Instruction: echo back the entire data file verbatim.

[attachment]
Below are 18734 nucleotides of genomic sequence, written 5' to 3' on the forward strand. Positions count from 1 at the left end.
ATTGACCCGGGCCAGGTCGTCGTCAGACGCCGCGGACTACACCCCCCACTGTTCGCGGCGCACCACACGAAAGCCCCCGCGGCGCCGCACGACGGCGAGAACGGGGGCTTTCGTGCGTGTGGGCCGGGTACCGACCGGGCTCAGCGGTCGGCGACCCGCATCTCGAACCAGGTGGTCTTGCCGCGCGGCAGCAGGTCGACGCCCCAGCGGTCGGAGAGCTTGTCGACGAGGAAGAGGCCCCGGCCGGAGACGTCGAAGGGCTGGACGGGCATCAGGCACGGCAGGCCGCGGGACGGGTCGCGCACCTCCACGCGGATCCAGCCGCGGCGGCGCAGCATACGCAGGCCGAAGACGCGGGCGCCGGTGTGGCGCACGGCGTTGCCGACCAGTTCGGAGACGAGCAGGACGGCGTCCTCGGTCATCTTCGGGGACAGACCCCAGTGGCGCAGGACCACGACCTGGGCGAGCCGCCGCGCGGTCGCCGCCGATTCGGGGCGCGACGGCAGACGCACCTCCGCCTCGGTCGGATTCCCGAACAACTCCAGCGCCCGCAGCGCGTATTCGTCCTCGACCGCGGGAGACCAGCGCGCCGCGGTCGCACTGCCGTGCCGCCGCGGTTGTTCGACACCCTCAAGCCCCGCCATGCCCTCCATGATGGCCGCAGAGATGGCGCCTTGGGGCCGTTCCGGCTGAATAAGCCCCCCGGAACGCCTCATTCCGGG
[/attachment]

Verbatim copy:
Below are 18734 nucleotides of genomic sequence, written 5' to 3' on the forward strand. Positions count from 1 at the left end.
ATTGACCCGGGCCAGGTCGTCGTCAGACGCCGCGGACTACACCCCCCACTGTTCGCGGCGCACCACACGAAAGCCCCCGCGGCGCCGCACGACGGCGAGAACGGGGGCTTTCGTGCGTGTGGGCCGGGTACCGACCGGGCTCAGCGGTCGGCGACCCGCATCTCGAACCAGGTGGTCTTGCCGCGCGGCAGCAGGTCGACGCCCCAGCGGTCGGAGAGCTTGTCGACGAGGAAGAGGCCCCGGCCGGAGACGTCGAAGGGCTGGACGGGCATCAGGCACGGCAGGCCGCGGGACGGGTCGCGCACCTCCACGCGGATCCAGCCGCGGCGGCGCAGCATACGCAGGCCGAAGACGCGGGCGCCGGTGTGGCGCACGGCGTTGCCGACCAGTTCGGAGACGAGCAGGACGGCGTCCTCGGTCATCTTCGGGGACAGACCCCAGTGGCGCAGGACCACGACCTGGGCGAGCCGCCGCGCGGTCGCCGCCGATTCGGGGCGCGACGGCAGACGCACCTCCGCCTCGGTCGGATTCCCGAACAACTCCAGCGCCCGCAGCGCGTATTCGTCCTCGACCGCGGGAGACCAGCGCGCCGCGGTCGCACTGCCGTGCCGCCGCGGTTGTTCGACACCCTCAAGCCCCGCCATGCCCTCCATGATGGCCGCAGAGATGGCGCCTTGGGGCCGTTCCGGCTGAATAAGCCCCCCGGAACGCCTCATTCCGGG